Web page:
The science of OCD is maddeningly murky, and it must be said that Adam brings no light to the subject. It’s singularly unhelpful to rattle through the long list of historical figures he does; what bearing does it have on the subject of OCD, for example, to inform us that both George Washington and Frederic Chopin shared a fear of being buried alive (“formerly known as taphephobia,” Adam industriously informs us – industriously but erroneously, since like all other phobias, taphephobia is the persistent, irrational fear of being buried alive, from which neither Washington nor Chopin suffered)? These attempts to legitimize OCD by giving it a deep history are doomed to invalidity by the fact that they can never be verified, so why not stick to the enormous modern-day caseload? Lord knows, the subject attracts skeptics enough as it is.

The Man Who Couldn’t Stop will do a good deal to soften that skepticism, although as usual in writings on the subject of OCD, the results of independently-verified studies are undifferentiated from the results of phony studies financed and promulgated by some subsidiary or other of GlaxoSmithKline, which makes roughly $300 billion every year by manufacturing the “serotonin reuptake inhibitors” they then tout as effective counter-measures to OCD (and which also spends a relatively paltry $25 million flying unethical psychiatrists to “conferences” in places like Hawaii, Tahiti, and Bali and making sure their cabinets back home are well-stocked with samples of the current drugs they’re marketing)(their out-of-court one-time-only gag-ruled cash settlements to the grieving loved ones of their victims can’t be estimated but can be assumed to be less than a blip on their annual tax deductions). This kind of murkiness is even less forgivable than the other on Adam’s part, and the distracting maneuver is a predictable one: dramatically describe the barbaric “treatments” of earlier ages, like partial lobotomy:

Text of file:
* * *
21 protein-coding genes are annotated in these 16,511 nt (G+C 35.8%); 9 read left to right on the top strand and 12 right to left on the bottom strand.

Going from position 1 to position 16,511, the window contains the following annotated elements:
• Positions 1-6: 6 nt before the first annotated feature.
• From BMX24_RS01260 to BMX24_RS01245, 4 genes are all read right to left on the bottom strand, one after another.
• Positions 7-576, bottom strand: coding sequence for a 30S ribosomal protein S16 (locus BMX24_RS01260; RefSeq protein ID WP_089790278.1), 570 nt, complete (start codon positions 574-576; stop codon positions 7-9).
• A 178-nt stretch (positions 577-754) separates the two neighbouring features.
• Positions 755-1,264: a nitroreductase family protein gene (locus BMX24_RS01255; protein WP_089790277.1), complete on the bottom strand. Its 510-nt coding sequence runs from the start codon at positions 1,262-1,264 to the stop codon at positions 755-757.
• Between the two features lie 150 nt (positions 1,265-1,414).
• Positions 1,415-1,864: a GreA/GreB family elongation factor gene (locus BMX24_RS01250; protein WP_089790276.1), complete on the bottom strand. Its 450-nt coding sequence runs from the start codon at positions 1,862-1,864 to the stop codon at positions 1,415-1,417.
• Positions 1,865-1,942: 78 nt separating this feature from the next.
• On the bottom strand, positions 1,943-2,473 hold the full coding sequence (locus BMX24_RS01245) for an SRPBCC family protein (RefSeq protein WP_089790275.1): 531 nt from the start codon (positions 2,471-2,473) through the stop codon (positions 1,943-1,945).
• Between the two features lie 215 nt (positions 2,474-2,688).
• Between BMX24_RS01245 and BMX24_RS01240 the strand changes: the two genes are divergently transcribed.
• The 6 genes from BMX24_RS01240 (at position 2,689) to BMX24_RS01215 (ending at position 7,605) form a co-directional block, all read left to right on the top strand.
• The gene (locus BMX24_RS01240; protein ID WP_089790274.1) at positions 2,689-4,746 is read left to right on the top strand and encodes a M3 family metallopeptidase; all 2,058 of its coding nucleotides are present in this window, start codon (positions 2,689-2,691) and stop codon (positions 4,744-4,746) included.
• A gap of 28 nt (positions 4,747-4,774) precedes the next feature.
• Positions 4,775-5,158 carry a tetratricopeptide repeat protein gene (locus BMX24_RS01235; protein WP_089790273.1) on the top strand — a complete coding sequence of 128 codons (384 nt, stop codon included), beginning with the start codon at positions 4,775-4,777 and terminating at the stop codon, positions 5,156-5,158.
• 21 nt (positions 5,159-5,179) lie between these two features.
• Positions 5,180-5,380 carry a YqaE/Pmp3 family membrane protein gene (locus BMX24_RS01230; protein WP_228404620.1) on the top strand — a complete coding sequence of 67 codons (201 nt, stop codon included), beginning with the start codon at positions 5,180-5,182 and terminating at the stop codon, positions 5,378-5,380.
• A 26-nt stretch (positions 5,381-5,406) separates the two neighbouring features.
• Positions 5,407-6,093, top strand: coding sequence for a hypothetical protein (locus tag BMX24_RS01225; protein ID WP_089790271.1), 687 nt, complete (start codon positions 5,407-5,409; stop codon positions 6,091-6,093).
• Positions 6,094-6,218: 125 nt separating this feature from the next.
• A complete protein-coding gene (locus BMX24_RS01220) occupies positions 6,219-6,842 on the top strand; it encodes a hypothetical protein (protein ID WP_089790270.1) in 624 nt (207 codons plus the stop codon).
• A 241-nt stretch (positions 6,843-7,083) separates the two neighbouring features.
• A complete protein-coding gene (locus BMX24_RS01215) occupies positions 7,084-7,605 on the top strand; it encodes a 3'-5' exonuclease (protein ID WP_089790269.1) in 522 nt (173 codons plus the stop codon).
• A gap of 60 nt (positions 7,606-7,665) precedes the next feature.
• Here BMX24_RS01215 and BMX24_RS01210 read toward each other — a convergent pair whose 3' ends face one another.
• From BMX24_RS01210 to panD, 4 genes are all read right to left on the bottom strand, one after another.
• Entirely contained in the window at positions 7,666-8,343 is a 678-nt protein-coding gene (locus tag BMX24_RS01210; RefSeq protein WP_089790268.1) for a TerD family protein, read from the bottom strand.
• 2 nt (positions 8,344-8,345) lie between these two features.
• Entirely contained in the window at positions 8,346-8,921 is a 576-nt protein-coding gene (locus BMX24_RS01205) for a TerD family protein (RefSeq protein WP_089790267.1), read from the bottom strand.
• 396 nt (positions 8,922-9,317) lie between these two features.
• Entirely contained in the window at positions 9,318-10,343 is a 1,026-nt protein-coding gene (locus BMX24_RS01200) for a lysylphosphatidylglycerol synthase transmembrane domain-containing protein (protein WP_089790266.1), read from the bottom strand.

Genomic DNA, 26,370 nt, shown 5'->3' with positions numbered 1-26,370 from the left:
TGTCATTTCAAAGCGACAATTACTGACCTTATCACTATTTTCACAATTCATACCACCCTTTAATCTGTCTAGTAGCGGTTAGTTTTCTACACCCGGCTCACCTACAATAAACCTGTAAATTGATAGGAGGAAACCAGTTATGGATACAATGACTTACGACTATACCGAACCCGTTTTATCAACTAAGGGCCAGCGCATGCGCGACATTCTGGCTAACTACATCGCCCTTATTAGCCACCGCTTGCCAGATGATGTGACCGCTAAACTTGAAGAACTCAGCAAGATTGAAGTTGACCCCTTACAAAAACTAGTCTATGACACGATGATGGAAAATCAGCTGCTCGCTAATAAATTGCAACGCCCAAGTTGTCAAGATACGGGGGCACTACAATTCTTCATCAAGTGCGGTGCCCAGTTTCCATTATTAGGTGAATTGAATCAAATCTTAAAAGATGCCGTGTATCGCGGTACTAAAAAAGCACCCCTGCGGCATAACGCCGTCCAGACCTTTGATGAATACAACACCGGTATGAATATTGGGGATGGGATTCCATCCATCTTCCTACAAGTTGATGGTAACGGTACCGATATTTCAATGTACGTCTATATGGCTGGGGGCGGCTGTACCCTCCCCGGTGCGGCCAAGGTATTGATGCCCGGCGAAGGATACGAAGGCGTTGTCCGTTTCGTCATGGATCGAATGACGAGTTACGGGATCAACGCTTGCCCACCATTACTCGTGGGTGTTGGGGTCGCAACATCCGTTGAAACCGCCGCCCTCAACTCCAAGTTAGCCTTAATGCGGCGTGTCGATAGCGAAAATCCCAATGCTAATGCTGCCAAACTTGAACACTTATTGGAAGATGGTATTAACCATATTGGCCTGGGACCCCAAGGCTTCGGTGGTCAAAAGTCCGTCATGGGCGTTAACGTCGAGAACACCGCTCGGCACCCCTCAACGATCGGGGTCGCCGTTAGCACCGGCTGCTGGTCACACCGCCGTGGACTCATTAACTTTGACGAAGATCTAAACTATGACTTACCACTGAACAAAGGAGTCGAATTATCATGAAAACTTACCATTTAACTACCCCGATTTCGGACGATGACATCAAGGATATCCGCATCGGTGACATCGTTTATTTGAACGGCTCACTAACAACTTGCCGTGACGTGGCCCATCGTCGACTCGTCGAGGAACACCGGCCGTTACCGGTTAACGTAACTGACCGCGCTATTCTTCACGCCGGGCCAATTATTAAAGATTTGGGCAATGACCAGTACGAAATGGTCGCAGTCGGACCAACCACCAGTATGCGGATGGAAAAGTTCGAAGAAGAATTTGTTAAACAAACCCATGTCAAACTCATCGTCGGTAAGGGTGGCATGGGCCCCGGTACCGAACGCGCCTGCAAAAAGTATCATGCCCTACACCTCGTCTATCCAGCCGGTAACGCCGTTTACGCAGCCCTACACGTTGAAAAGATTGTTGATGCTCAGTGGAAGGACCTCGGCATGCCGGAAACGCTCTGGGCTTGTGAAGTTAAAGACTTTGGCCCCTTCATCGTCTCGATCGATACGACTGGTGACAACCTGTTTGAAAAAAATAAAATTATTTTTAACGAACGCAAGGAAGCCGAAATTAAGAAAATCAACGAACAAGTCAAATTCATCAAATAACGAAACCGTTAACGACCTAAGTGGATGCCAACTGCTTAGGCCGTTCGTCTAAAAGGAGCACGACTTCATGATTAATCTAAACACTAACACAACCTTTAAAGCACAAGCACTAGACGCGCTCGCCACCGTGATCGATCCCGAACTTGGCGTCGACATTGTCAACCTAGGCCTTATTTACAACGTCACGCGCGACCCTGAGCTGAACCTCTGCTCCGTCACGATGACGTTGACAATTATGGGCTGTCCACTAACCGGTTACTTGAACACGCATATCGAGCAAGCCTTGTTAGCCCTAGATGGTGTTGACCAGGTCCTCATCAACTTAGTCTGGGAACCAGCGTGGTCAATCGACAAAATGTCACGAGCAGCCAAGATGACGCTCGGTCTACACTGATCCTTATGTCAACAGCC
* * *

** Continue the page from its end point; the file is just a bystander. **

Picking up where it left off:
Lobotomy has a dreadful reputation and one that it fully deserves. In the middle decades of the twentieth century, tens of thousands of people with OCD and other mental illnesses had their brains irreversibly damaged by cavalier surgeons armed with nothing more precise than knitting needles. Hammered up through the tops of the eye sockets, the solid metal was then waggled – there is no other term – around in a clumsy attempt to sever bits of the frontal cortex. Some improved. Plenty didn’t.

“Mental health professionals refer to OCD as a secret disease and a silent epidemic,” Adam writes with moving sympathy:

The number of people who report obsessions and compulsions to doctors is routinely much lower than the studies of their prevalence would suggest. A lot of people with OCD choose to suffer in silence. Their thoughts are their dirty little secret.

I myself have never encountered anybody suffering from even the smallest touch of OCD who had any tendency to be silent about it; ten out of any fifteen people I meet on any given day loudly claim to be suffering from this serious mental disorder Adam describes – three out of ten practically introduce themselves with it, “Mary Adams, OCD, pleased to meet you.” This, too, is an annoying side-effect of the disorder’s nebulosity: it’s hugely easy to fake, and Adam is piercingly insightful on the fact that this only serves to isolate even more cruelly those whose brains genuinely are locking them into obsessive behavior-loops. In The Man Who Couldn’t Stop, those genuine sufferers will find a book that speaks directly to their daily misery – and maybe even offers them a bit of hope.